Covid-19 ‘wavelets’ to become new normal, according to scientists

Report by Nature Journal

Whether you call it a surge, a spike, a wave or perhaps just a wavelet, there are signs of a rise in SARS-CoV-2 infections — again. A growing proportion of tests in some countries are coming back positive, and new variants, most notably a lineage called XBB.1.16, are pushing aside older strains, fuelling some of the uptick in cases.

Welcome to the new normal: the ‘wavelet’ era. Scientists say that explosive, hospital-filling COVID-19 waves are unlikely to return. Instead, countries are starting to see frequent, less deadly waves, characterized by relatively high levels of mostly mild infections and sparked by the relentless churn of new variants.

Wavelets don’t always create a dramatic spike in hospitalizations and deaths; their effects on health vary between countries. But the relentless series of wavelets looks very different from the slower, annual circulation patterns of influenza and cold-causing coronaviruses, and it seems increasingly unlikely that SARS-CoV-2 will settle into a flu-like rhythm anytime soon, say scientists.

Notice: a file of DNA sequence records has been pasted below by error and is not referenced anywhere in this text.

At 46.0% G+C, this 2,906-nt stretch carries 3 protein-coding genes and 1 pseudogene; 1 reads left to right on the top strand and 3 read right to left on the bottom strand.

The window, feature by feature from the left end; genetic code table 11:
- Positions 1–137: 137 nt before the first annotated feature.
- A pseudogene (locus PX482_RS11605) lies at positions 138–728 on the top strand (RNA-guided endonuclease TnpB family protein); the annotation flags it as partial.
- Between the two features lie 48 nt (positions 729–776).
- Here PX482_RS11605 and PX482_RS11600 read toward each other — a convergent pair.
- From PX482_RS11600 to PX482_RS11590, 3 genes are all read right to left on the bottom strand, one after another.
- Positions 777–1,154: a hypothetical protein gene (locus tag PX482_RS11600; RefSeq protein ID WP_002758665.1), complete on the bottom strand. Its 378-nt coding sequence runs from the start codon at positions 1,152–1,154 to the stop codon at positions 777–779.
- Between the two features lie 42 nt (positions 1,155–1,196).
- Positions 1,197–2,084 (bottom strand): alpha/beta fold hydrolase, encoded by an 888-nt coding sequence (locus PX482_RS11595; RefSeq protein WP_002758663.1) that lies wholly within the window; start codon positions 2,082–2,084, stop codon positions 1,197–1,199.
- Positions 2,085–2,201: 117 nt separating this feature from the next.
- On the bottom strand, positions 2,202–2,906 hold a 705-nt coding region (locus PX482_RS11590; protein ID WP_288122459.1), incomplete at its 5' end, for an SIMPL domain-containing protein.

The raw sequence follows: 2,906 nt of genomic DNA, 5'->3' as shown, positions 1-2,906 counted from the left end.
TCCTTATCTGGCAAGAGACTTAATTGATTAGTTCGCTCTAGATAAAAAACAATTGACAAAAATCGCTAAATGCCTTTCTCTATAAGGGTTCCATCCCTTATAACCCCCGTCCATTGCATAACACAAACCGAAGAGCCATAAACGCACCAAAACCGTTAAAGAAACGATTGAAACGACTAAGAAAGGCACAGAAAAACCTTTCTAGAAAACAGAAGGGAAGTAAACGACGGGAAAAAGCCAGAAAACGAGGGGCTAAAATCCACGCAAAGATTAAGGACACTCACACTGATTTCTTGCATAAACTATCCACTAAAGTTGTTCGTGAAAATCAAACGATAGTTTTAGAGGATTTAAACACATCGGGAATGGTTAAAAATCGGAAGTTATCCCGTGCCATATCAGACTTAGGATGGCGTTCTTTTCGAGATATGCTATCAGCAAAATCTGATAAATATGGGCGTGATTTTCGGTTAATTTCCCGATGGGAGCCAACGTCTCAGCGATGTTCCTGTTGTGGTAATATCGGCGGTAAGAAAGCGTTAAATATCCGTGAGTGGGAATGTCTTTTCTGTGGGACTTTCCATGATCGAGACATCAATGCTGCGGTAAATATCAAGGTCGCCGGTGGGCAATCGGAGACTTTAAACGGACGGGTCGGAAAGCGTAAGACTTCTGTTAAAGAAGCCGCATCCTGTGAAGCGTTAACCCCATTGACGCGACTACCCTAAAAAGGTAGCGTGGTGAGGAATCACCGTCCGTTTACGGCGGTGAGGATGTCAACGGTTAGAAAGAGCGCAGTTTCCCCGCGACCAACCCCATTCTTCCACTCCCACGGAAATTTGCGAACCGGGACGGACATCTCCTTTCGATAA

“We haven’t slowed down in the last year, and I don’t see what factors would cause it do so at this point,” says Trevor Bedford, an evolutionary biologist at the Fred Hutchinson Cancer Center in Seattle, Washington.

“It will be a continually circulating respiratory disease. It may be less seasonal than things we’re used to.”

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